Canada Day symbolizes complexities of Canada (2)

21:36, July 02, 2010      

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The Canadian government encourages every community in the country to throw a Canada Day party and pays much of the cost of the celebrations. The Ottawa celebration is designed by the federal government to showcase singing and dancing talent from a wide range of Canada's regions and ethnic groups.

The first music act was a group of French-Canadian rap artists. There were also Native (Indian) dancers, balladeers and the popular Canadian rock music group The Barenaked Ladies.

The Queen and the Canada Day party drew a multi-racial crowd of people speaking dozens of different languages to downtown Ottawa.

In Quebec, however, many people celebrate their French heritage on June 24 in a "Fete Nationale" (National Holiday) organized by the province's government.

While Canada Day gets short shrift in Quebec, it is popular among Canadians oversees. Governor-General Michaelle Jean, who officially represents the Queen when the monarch is not in Canada, celebrated Canada Day at the Canadian pavilion at the Shanghai world's fair. Jean is on a week-long visit to China with a delegation of cultural leaders.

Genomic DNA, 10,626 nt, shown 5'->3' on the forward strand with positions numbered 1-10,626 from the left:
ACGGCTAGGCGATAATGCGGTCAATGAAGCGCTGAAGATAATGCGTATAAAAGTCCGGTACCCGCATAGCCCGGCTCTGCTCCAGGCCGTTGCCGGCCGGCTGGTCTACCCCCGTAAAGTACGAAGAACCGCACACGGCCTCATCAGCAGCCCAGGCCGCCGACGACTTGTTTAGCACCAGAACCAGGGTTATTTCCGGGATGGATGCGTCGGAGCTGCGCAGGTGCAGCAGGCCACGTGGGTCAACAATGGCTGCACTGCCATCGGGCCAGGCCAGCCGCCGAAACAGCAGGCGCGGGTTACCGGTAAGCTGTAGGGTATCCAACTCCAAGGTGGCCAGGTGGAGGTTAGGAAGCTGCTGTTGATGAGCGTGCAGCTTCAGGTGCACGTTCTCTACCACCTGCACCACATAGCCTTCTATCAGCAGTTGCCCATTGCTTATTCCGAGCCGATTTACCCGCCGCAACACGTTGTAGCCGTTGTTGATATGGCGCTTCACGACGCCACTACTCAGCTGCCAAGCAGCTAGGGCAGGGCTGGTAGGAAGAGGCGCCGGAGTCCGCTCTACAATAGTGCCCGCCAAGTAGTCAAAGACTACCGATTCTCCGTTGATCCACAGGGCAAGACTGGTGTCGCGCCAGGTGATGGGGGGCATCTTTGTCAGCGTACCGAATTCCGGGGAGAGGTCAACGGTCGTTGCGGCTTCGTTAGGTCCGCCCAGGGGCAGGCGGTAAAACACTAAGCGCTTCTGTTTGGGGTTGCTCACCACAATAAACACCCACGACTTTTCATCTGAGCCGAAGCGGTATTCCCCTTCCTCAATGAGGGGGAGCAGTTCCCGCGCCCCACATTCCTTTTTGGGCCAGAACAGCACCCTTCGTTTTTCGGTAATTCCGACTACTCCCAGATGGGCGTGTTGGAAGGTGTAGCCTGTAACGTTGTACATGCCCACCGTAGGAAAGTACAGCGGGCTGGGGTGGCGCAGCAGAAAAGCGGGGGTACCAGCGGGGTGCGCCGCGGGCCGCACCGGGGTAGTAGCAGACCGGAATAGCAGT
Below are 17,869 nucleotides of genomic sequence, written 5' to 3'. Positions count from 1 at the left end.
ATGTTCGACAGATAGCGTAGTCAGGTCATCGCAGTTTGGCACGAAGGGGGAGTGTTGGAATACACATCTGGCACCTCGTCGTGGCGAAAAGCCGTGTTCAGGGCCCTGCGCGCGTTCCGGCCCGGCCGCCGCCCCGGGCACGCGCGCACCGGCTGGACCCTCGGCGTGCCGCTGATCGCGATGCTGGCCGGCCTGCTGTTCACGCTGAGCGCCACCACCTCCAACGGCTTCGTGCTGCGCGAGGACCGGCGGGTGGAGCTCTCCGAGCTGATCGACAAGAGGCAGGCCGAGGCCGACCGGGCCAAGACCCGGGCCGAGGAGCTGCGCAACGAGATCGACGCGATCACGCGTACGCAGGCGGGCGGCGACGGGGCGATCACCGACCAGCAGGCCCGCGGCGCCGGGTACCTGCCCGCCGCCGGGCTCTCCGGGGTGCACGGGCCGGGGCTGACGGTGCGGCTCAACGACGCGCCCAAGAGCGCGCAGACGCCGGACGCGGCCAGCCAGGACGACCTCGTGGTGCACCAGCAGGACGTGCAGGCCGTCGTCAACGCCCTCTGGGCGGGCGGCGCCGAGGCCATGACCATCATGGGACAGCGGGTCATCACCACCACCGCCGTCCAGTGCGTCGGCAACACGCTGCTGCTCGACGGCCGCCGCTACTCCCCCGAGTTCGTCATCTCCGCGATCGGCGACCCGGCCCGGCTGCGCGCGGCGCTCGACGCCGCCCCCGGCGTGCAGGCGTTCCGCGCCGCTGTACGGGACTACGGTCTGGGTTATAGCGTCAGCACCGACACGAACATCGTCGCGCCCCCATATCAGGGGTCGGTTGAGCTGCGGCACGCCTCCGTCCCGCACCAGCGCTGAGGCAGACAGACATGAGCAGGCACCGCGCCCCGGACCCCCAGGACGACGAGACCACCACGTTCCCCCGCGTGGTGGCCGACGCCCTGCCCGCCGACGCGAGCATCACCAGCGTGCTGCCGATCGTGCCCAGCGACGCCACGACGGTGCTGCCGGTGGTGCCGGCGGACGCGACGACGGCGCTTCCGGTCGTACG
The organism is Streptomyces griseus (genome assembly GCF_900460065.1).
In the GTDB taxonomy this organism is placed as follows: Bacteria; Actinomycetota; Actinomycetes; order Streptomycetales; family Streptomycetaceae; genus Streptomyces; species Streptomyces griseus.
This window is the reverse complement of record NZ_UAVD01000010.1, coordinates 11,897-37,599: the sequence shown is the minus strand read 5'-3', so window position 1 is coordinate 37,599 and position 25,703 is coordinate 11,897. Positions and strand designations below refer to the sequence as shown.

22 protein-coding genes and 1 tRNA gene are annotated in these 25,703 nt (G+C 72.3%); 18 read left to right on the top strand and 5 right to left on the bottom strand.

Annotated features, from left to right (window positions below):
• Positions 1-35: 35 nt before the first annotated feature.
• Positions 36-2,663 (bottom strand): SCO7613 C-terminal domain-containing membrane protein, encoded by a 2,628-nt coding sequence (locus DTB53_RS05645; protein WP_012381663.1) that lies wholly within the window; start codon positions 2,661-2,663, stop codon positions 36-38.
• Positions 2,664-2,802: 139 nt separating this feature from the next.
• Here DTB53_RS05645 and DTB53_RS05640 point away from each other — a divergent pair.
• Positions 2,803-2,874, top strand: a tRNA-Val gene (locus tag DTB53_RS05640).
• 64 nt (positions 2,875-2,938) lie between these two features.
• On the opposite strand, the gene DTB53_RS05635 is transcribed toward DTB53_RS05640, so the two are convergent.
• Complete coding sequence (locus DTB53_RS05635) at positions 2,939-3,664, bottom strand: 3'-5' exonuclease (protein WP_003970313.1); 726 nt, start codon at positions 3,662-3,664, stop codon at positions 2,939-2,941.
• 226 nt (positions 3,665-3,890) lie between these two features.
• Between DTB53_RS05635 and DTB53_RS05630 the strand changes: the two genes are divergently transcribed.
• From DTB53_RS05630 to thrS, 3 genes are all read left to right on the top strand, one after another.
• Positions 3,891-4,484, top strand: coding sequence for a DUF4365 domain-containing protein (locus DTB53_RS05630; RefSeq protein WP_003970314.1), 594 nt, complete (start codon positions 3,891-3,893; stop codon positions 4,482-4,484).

There are also big Canada Day parties in New York City and Los Angeles, cities with large communities of Canadian expatriates. About 50,000 revelers partied in London's Trafalgar Square.

But the big party was in Ottawa, where thousands cheered the Queen, who has reigned through the entire lives of most Canadians. Stephen Harper, Canadian prime minister, could be seen singing God Save the Queen, which was sung every morning along with the Canadian national anthem by all Canadian school children until about 30 years ago.

Harper told the crowd to be "proud of our history and our heritage."

"We have a noble heritage. The richness of the land first inhabited and fully appreciated by our aboriginal peoples," he said. "The steadfast determination and continental ambition of our French pioneers, who were the first to call themselves 'Canadians.'"

"The courage and vision of the British adventurers and loyalists, who brought with them our institutions and our freedoms under the Crown. And, of course, the faith of every immigrant man and woman, from every corner of the globe, who, with the world to choose from, has declared, 'I will be a Canadian.'"

"They have made us all the true north, strong and free!" a cheerful Harper said.

Source: Xinhua

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